Last week was a big one for us. After a week away at the cottage, we plunged into Anna’s first day of camp and Avery’s first day at her new daycare. Because of the cottage trip, we’d cobbled together care for the kids for the first couple weeks of July (so we didn’t have to pay for daycare for Avery when we went on vacation). I was hoping to put off Avery’s start, thinking she’d have a tough transition right after our holiday, but I have to work, and she’s got to go somewhere. So it was time.
But first, Anna. She’s doing a number of camps this summer. Last week was her first: Gymnastics camp. It was only half-day, which I thought would be enough for her and it turned out I was right, even if the logistics of half-day camp are stressful. Anna was excited about this camp, but after the first day, told me she hated it and didn’t want to go back. I wasn’t surprised. This is very Anna. She leaps headfirst into new situations, which is a great thing, but she also has a view in her mind of what the experience will be like (which is not always based on our conversations about it). If reality doesn’t match up, she is very unhappy. So, after day one, she complained that it was just exercise and not any fun and her teacher was a boy. I convinced her to give it another try and suggested she ask the teacher to help her learn to do a cartwheel, because she’s dying to learn to do a cartwheel.
As is also typical Anna, she had a great time thereafter and was eager to go each day. I read somewhere that this inclination is called, quite literally, “negative first reaction.” I’m just glad it’s not so severe that she can’t be convinced to go back.
Avery had exactly the opposite experience this week. I was, frankly, surprised to have Avery excited and looking forward to starting at her new school right after our holiday. Whenever I talked about it, she was full of smiles and enthusiasm. She got involved in getting her backpack ready, choosing her hat, etc. and off we went that first morning. When we got there, she was quiet and held my hand for a while and asked me to stay until she got settled. I did, and when it was time for me to go, she kissed and hugged me and off I went. Phew. I was relieved and proud of her for being so brave. She has come so far. Day two went exactly the same way. I was delighted. Then, on the morning of day three, she came to my bed and told me she didn’t want to go to school. Argh. She was mopey and whiney about it all morning, saying she just wanted to stay with me. This is more what I expected for the first days. They were having a barbeque that day so we were playing that up, but it only seemed to make her more upset. We managed to get her going, but Sean did drop-off and told me later that she was clinging to him and they had to pry her off of him. So I was pretty upset about that.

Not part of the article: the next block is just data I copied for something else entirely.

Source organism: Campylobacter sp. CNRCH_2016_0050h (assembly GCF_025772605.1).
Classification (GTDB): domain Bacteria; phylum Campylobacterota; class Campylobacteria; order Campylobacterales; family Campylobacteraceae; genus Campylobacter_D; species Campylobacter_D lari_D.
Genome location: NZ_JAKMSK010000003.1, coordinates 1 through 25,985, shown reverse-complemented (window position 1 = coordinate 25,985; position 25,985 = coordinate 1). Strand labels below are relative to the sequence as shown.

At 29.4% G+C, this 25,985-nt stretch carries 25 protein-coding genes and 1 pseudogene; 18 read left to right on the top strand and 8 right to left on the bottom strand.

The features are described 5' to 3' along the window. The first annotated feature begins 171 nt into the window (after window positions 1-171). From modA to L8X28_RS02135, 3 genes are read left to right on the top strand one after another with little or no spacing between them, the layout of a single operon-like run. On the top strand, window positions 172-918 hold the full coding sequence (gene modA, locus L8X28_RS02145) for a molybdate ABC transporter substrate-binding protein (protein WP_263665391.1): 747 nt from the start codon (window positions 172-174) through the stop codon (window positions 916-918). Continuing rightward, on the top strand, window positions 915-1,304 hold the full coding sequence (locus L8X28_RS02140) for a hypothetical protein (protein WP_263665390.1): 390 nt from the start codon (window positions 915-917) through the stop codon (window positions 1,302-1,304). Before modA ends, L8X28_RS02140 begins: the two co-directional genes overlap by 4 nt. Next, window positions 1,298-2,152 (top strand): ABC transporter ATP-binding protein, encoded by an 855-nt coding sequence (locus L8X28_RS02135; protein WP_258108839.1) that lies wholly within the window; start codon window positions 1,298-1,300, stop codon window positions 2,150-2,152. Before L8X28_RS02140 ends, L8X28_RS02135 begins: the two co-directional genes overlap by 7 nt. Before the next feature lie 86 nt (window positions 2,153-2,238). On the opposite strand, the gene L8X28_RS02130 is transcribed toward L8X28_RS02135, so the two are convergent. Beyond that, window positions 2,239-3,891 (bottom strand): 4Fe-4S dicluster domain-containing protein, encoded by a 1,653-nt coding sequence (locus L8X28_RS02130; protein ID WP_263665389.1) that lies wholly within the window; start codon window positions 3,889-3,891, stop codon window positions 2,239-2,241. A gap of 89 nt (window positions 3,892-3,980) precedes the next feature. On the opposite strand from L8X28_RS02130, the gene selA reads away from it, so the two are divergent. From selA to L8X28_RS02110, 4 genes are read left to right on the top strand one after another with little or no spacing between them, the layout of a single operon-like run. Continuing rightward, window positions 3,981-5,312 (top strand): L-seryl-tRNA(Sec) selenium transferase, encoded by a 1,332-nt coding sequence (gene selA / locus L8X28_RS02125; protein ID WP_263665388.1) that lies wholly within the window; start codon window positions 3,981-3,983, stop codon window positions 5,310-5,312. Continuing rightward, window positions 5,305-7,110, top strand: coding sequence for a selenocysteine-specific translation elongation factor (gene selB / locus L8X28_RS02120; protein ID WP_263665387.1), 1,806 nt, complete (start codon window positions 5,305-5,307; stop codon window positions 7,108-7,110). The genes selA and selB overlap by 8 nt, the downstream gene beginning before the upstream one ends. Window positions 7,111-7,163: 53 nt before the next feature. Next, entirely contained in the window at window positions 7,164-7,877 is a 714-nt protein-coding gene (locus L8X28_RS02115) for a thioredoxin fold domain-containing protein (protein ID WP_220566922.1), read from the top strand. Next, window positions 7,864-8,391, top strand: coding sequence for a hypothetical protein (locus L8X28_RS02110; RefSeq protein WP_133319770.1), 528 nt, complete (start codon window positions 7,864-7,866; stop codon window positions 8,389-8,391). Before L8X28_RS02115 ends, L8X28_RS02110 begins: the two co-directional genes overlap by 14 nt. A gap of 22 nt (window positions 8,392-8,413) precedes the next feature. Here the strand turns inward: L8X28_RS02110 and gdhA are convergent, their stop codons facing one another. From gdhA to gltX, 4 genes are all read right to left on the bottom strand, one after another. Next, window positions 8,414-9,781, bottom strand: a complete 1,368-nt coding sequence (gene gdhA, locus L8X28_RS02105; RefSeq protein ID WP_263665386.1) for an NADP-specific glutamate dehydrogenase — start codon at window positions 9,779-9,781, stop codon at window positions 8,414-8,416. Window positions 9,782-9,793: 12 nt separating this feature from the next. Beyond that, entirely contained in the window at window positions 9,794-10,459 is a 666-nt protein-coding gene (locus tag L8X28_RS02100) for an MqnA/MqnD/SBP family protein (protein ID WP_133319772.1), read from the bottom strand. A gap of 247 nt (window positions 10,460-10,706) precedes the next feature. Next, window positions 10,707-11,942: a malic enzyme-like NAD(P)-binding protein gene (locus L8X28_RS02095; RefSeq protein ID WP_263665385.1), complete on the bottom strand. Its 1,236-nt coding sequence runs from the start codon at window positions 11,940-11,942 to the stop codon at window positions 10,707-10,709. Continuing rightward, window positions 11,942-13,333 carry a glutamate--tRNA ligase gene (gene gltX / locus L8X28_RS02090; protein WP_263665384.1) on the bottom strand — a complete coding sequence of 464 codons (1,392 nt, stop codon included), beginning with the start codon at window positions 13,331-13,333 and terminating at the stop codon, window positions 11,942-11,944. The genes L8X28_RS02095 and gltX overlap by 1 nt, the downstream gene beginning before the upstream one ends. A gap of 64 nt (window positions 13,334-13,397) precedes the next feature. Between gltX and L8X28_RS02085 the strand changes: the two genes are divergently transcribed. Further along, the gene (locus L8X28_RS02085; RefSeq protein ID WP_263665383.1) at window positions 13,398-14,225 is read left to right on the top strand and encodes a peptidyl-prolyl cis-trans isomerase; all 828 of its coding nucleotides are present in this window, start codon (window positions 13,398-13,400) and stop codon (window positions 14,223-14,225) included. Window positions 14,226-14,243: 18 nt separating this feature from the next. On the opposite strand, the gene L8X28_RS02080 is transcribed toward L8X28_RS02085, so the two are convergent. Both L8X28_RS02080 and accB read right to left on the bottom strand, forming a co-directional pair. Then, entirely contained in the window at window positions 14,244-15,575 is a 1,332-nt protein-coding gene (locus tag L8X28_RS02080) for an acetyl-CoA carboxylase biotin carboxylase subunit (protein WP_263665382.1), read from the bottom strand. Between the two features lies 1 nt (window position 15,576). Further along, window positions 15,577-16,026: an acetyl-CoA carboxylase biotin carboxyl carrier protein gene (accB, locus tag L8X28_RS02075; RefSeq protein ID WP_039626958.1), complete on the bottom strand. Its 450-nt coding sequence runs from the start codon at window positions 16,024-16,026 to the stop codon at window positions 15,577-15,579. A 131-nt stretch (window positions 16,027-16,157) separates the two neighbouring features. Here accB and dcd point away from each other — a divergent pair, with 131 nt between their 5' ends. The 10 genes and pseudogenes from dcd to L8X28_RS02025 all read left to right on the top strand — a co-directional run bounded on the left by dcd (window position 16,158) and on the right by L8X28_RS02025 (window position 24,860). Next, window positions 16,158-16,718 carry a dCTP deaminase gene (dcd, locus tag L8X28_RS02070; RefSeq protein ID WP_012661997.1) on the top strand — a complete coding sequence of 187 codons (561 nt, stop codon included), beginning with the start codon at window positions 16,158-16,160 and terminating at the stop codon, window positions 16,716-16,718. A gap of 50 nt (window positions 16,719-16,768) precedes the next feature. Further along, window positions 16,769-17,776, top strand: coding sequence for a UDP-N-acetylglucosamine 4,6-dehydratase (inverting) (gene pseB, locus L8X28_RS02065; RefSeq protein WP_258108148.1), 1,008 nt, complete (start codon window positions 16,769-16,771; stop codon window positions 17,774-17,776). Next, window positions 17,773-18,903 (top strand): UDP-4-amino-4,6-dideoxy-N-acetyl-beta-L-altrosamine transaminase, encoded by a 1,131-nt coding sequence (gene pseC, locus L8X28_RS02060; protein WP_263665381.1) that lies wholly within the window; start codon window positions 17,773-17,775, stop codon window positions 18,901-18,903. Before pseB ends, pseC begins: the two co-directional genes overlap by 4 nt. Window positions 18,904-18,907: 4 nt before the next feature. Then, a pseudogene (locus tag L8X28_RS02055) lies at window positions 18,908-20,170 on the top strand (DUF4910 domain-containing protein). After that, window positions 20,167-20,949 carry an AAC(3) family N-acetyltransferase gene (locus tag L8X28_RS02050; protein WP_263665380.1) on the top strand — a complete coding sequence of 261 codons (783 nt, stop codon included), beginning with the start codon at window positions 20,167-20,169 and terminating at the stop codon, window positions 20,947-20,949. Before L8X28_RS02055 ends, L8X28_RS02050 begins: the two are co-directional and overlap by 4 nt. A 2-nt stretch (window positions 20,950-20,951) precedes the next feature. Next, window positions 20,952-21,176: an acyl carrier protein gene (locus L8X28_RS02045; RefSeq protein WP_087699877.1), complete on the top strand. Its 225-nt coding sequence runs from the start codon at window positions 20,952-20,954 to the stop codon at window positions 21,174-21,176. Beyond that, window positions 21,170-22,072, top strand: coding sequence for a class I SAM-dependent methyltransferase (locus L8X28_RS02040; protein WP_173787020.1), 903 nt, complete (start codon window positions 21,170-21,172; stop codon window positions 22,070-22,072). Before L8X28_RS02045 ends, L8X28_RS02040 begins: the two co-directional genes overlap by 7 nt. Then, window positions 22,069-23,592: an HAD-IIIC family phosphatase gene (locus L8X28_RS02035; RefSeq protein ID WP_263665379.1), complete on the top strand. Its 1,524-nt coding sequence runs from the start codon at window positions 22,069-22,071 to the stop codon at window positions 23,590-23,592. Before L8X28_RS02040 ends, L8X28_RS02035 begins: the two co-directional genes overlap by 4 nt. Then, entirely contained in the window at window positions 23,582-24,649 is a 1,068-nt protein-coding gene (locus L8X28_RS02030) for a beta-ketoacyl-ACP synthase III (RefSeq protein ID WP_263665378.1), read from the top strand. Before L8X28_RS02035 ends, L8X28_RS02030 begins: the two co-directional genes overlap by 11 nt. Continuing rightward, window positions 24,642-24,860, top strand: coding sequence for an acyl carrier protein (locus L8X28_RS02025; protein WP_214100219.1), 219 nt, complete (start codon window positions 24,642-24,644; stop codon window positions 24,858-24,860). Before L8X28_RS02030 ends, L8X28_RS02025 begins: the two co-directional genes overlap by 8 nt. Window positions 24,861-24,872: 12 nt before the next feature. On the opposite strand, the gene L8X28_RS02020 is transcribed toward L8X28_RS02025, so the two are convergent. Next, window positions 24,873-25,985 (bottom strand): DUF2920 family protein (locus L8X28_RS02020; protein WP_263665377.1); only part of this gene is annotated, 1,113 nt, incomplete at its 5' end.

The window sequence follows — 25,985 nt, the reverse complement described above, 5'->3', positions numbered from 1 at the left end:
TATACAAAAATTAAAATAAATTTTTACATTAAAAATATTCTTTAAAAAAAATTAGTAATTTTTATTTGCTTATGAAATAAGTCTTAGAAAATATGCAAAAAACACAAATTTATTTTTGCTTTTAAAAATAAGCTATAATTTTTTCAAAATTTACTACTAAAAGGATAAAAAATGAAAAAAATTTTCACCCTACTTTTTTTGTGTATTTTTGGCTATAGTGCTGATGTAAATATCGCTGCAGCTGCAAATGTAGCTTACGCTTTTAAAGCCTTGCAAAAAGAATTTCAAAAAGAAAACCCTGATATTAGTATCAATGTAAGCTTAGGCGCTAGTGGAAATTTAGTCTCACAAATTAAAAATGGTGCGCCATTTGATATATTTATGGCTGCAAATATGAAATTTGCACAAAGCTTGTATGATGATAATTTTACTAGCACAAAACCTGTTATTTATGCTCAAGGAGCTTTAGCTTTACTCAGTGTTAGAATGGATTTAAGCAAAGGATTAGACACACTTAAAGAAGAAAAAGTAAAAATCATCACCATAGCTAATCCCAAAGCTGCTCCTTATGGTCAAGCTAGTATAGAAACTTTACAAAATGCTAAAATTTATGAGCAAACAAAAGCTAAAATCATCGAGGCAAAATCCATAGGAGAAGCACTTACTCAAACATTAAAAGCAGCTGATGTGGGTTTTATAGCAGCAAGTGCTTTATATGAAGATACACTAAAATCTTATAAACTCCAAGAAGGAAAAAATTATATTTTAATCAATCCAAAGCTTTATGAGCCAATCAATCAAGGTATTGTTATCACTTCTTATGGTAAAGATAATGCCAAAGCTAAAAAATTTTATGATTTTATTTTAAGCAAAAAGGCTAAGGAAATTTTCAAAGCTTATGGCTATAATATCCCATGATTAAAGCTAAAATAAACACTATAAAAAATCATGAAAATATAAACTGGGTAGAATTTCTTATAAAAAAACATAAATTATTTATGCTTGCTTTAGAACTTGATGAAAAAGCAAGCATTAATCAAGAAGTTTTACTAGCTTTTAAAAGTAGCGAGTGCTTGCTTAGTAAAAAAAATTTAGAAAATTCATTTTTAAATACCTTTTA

But of course, when I picked her up, she was all smiles. Then she said to me, “Guess what, the teachers barbequed, not the kids!” What? As it turns out, she thought she was expected to cook her own lunch on the barbeque at school and was scared to do that. The things kids get into their minds! The teacher told me that Avery’s not talking to them, which didn’t surprise me, but is very sociable with the other kids and is having fun. (Avery did inform me that she was planning to “be shy” with the teachers for the first few days.)
So overall, it was a good week for the girls and I am so proud of both of them. Hopefully Avery’s enthusiasm picks back up for this second week at her new school. And this week, Anna begins her first all-day camp.We've done lots of talking about it, and after easing in to camp last week, I feel confident she'll love it. But I guess we’ll see how she feels at the end of the day today!
Are your kids in camp? Any first-timers out there? How are they enjoying the experience?
Photo by kellyv via Flickr
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